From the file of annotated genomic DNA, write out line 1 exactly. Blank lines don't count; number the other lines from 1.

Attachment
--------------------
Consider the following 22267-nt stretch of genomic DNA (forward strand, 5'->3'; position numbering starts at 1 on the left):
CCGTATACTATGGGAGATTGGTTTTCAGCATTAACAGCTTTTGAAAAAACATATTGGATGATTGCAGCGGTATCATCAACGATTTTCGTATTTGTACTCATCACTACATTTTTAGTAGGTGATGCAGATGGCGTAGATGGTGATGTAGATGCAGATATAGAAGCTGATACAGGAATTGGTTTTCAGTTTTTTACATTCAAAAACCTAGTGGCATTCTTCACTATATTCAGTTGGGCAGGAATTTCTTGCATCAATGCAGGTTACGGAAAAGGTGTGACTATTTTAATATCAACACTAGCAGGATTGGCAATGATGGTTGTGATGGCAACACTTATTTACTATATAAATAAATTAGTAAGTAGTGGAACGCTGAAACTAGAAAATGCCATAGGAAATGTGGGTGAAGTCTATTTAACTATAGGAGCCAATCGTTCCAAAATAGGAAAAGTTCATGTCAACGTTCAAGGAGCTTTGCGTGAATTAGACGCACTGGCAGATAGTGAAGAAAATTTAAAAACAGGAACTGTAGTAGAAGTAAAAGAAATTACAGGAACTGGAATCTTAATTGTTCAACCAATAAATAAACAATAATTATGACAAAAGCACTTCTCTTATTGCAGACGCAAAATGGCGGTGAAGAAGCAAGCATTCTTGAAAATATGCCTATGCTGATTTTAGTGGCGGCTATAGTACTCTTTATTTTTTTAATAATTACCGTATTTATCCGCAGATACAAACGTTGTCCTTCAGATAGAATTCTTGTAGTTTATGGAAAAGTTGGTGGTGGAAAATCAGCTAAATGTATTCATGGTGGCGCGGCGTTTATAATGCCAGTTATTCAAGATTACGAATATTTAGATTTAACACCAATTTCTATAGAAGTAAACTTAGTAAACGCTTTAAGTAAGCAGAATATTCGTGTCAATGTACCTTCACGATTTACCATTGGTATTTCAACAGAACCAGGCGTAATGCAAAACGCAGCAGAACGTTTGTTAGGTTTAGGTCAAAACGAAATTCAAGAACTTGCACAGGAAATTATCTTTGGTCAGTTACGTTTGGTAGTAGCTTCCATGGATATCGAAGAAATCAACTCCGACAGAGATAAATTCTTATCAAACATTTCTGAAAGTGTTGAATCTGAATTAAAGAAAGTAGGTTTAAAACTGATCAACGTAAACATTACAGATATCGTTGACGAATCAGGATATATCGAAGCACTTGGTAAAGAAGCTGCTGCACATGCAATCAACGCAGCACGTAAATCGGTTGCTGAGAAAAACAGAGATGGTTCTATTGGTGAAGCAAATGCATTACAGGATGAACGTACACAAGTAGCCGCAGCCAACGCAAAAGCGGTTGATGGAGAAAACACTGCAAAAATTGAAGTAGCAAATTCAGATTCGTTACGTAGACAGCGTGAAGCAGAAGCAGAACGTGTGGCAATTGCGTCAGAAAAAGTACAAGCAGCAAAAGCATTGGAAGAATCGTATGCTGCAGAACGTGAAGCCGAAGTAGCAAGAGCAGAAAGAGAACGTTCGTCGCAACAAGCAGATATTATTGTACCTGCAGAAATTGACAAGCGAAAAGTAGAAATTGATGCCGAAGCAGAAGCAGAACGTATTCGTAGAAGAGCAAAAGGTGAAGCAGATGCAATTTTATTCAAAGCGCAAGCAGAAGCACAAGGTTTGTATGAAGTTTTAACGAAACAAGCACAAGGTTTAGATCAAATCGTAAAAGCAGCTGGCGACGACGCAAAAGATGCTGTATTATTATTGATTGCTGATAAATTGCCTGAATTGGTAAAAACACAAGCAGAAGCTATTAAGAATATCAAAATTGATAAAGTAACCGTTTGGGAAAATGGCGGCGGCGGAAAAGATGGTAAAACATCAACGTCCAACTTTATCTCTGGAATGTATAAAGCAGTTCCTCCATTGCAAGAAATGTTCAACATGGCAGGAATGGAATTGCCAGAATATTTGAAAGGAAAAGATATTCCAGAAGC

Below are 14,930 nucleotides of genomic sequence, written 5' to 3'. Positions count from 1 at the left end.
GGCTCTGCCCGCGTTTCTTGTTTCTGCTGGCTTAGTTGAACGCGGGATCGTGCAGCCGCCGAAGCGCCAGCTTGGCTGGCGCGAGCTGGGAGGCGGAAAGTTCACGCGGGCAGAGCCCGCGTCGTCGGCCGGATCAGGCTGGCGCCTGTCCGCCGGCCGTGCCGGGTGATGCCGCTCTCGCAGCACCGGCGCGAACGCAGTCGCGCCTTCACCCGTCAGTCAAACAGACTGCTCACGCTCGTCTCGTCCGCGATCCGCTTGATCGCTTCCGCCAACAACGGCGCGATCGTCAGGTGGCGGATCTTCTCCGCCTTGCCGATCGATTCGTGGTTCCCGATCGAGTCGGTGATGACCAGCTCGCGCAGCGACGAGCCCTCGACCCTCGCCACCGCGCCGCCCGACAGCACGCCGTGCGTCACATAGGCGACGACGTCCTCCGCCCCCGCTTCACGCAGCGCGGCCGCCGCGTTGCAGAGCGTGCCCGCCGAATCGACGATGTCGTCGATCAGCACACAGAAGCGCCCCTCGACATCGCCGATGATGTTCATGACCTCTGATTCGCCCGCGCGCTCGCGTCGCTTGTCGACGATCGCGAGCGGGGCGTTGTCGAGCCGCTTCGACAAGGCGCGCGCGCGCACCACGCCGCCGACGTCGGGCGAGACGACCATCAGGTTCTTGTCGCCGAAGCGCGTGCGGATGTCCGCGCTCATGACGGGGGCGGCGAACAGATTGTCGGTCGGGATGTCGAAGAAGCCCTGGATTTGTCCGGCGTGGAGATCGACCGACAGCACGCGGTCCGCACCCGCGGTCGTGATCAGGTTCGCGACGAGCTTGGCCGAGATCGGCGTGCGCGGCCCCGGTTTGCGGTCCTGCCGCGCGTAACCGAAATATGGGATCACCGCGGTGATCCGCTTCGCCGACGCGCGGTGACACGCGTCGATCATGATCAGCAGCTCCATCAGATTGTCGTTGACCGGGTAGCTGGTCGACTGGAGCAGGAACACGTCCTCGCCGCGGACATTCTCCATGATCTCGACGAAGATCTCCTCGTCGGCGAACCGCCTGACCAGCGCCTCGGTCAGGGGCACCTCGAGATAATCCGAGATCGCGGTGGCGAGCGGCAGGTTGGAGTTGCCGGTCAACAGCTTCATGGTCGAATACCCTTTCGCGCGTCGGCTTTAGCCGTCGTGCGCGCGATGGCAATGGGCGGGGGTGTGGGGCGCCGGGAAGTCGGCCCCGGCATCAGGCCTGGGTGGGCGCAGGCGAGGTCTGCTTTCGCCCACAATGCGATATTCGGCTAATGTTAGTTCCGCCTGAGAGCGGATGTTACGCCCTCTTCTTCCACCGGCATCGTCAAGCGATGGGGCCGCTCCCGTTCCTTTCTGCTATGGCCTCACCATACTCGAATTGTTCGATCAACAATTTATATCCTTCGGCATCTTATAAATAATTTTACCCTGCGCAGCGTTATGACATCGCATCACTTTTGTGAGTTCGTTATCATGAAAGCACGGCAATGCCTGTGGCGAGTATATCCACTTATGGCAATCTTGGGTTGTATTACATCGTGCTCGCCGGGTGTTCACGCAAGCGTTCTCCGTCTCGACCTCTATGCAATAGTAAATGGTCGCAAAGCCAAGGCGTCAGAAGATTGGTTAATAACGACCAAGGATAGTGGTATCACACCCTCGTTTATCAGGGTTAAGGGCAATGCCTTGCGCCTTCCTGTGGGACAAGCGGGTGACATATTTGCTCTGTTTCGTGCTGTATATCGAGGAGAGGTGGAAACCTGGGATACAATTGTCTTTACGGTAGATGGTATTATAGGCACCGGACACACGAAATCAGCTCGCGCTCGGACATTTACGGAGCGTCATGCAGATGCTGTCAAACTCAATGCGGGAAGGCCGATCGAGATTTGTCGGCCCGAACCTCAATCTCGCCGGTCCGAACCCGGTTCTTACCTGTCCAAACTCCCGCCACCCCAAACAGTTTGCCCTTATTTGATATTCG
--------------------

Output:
Consider the following 22267-nt stretch of genomic DNA (forward strand, 5'->3'; position numbering starts at 1 on the left):